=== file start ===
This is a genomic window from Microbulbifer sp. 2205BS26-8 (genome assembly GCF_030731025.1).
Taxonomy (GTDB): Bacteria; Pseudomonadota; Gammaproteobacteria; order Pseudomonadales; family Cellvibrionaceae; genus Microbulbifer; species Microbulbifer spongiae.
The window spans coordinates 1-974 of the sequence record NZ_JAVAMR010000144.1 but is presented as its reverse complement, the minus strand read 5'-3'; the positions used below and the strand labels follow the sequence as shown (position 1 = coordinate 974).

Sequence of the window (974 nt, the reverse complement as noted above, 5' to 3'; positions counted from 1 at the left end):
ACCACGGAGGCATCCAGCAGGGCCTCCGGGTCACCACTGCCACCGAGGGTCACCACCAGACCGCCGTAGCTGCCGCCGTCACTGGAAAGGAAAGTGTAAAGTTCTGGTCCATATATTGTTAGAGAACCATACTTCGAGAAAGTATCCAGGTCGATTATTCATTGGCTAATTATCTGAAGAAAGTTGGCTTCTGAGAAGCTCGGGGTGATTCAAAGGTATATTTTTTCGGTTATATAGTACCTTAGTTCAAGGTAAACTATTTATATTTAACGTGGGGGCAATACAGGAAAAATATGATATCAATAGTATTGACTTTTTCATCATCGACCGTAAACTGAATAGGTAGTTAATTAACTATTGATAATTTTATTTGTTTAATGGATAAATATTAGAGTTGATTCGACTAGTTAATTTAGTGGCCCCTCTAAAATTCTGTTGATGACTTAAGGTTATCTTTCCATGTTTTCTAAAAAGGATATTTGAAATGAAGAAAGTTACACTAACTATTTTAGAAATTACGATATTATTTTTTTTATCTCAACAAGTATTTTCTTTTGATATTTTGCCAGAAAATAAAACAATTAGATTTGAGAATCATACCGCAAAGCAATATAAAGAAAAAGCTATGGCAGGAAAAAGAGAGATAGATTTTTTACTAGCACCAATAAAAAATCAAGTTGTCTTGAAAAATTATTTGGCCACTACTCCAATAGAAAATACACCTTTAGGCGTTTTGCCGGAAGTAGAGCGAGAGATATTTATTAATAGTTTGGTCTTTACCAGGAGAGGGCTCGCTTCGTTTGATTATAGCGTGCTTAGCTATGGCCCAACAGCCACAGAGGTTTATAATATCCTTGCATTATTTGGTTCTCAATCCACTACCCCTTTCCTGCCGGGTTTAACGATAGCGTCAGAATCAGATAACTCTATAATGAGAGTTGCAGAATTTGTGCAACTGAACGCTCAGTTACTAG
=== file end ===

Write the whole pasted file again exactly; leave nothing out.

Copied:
This is a genomic window from Microbulbifer sp. 2205BS26-8 (genome assembly GCF_030731025.1).
Taxonomy (GTDB): Bacteria; Pseudomonadota; Gammaproteobacteria; order Pseudomonadales; family Cellvibrionaceae; genus Microbulbifer; species Microbulbifer spongiae.
The window spans coordinates 1-974 of the sequence record NZ_JAVAMR010000144.1 but is presented as its reverse complement, the minus strand read 5'-3'; the positions used below and the strand labels follow the sequence as shown (position 1 = coordinate 974).

Sequence of the window (974 nt, the reverse complement as noted above, 5' to 3'; positions counted from 1 at the left end):
ACCACGGAGGCATCCAGCAGGGCCTCCGGGTCACCACTGCCACCGAGGGTCACCACCAGACCGCCGTAGCTGCCGCCGTCACTGGAAAGGAAAGTGTAAAGTTCTGGTCCATATATTGTTAGAGAACCATACTTCGAGAAAGTATCCAGGTCGATTATTCATTGGCTAATTATCTGAAGAAAGTTGGCTTCTGAGAAGCTCGGGGTGATTCAAAGGTATATTTTTTCGGTTATATAGTACCTTAGTTCAAGGTAAACTATTTATATTTAACGTGGGGGCAATACAGGAAAAATATGATATCAATAGTATTGACTTTTTCATCATCGACCGTAAACTGAATAGGTAGTTAATTAACTATTGATAATTTTATTTGTTTAATGGATAAATATTAGAGTTGATTCGACTAGTTAATTTAGTGGCCCCTCTAAAATTCTGTTGATGACTTAAGGTTATCTTTCCATGTTTTCTAAAAAGGATATTTGAAATGAAGAAAGTTACACTAACTATTTTAGAAATTACGATATTATTTTTTTTATCTCAACAAGTATTTTCTTTTGATATTTTGCCAGAAAATAAAACAATTAGATTTGAGAATCATACCGCAAAGCAATATAAAGAAAAAGCTATGGCAGGAAAAAGAGAGATAGATTTTTTACTAGCACCAATAAAAAATCAAGTTGTCTTGAAAAATTATTTGGCCACTACTCCAATAGAAAATACACCTTTAGGCGTTTTGCCGGAAGTAGAGCGAGAGATATTTATTAATAGTTTGGTCTTTACCAGGAGAGGGCTCGCTTCGTTTGATTATAGCGTGCTTAGCTATGGCCCAACAGCCACAGAGGTTTATAATATCCTTGCATTATTTGGTTCTCAATCCACTACCCCTTTCCTGCCGGGTTTAACGATAGCGTCAGAATCAGATAACTCTATAATGAGAGTTGCAGAATTTGTGCAACTGAACGCTCAGTTACTAG